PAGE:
Romford rapper involved in ‘county lines’ drug supply jailed after jumping out of window to evade police

Norwich Crown Court sign. Picture: DENISE BRADLEY

Norwich Crown Court sign. Picture: DENISE BRADLEY - Credit: Copyright: Archant 2016

A Romford rapper who police found was using a mobile phone to direct others to supply drugs in Norwich has been jailed for four years.

Adesola Malomo, 24, from Cromer Road, was arrested in April during Operation Granary, when officers made a series of co-ordinated interventions targeted at ‘county lines’ networks dealing Class A drugs - heroin and crack cocaine - on the streets of the city.

Malomo had pleaded guilty to conspiracy to supply Class A drugs between February 14 and April 17 this year.

Chris Youell, prosecuting, told the court that in April this year, after an undercover officer known as ‘Tommo’ made seven purchases of drugs having called a phone number associated with a ‘county line’, officers managed to locate the phone’s activity to an address in Essex.

On April 16 officers went to the address to arrest Malomo but he jumped out of his first floor window and was arrested after a brief chase, the court heard.

Mr Youell said the defendant had used the phone and was directing people to deal.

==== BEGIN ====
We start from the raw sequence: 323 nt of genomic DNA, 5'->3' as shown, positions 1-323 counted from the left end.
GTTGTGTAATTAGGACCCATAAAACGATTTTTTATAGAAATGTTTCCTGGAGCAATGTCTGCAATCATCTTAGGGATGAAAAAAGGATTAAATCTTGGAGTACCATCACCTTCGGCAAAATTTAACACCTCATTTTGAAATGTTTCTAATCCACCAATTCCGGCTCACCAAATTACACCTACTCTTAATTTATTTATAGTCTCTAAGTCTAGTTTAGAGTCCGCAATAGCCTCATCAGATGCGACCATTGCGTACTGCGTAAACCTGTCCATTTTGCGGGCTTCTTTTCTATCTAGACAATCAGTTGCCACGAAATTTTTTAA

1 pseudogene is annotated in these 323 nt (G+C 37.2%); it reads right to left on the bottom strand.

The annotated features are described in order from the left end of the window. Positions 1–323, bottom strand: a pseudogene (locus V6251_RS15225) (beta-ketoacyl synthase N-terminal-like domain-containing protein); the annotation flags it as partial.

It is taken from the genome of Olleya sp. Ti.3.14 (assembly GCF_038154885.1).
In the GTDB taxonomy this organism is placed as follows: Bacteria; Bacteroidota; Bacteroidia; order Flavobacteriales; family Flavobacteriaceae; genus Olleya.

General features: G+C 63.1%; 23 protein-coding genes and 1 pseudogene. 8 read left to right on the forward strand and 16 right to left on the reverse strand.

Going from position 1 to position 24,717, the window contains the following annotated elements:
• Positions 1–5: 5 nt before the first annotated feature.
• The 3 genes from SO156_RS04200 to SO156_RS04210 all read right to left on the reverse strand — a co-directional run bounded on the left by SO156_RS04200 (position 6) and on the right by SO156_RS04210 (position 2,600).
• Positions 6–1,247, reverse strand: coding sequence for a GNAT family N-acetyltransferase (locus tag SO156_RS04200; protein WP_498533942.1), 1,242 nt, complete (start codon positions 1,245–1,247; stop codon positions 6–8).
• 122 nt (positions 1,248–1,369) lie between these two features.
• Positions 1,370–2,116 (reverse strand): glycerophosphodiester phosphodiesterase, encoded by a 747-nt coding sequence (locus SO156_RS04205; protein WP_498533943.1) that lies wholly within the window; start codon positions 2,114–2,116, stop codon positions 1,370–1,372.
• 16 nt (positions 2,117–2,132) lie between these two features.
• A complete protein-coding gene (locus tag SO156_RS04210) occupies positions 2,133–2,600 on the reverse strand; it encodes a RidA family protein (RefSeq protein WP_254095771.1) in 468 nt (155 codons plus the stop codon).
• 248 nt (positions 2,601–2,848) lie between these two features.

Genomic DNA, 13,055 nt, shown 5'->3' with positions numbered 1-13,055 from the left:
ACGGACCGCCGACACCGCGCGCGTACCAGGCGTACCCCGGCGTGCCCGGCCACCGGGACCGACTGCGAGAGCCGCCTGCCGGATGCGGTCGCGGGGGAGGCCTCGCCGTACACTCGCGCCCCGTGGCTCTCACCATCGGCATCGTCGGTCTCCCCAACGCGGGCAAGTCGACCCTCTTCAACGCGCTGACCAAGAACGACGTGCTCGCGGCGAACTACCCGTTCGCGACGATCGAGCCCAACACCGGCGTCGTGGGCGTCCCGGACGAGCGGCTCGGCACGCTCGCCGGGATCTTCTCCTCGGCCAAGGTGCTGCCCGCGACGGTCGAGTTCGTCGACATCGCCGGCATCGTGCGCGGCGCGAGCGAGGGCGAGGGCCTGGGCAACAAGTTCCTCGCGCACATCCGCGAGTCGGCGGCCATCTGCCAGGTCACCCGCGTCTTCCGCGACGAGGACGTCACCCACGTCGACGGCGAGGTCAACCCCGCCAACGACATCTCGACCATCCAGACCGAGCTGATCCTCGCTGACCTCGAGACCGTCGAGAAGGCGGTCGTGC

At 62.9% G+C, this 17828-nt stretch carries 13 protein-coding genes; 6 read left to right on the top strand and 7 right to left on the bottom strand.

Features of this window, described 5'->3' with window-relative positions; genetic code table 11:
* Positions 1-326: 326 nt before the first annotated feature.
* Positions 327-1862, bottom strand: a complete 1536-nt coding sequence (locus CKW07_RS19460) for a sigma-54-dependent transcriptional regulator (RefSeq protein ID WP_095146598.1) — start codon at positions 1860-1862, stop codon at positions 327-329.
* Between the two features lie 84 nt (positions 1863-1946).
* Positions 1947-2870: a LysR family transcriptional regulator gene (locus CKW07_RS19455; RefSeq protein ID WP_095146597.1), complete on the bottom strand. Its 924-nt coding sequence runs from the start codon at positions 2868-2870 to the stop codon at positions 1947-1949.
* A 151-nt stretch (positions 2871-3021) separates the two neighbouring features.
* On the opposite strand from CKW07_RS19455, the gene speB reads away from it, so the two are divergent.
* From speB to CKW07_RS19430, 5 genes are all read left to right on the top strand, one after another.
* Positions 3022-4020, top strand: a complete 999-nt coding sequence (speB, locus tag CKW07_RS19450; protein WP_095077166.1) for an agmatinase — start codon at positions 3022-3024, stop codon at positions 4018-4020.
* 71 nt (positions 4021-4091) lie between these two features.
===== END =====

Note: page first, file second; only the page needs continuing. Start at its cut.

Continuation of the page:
The court heard that Malomo had been approached by older gang members who “pressured him into using the phone” and that he had previously been stabbed and beaten up by them.

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Malomo said he was given a small amount of cash, as well as cannabis and cocaine, in payment, but was not involved in delivering drugs, the court was told.

Mr Youell said the defendant was “carrying out a middle-management role”.

The court also heard that Maloma has put out rap videos using the name YK on YouTube.

Jotika Kukadia, for Malomo, said that mitigating factors were her client’s remorse and that he accepted his involvement.

Sentencing the man, Judge Andrew Shaw said that controlled drugs “ruin lives” and are “responsible for untold misery”, leading to the commission of criminal offences including burglary, robbery, shoplifting and prostitution, “all to raise money for drugs”.

Judge Shaw said an aggravating factor in the case was that the people supplying the drugs to ‘Tommo’ were vulnerable people.

Mitigating factors were the defendant’s age, his remorse and his co-operation with the police, the court heard.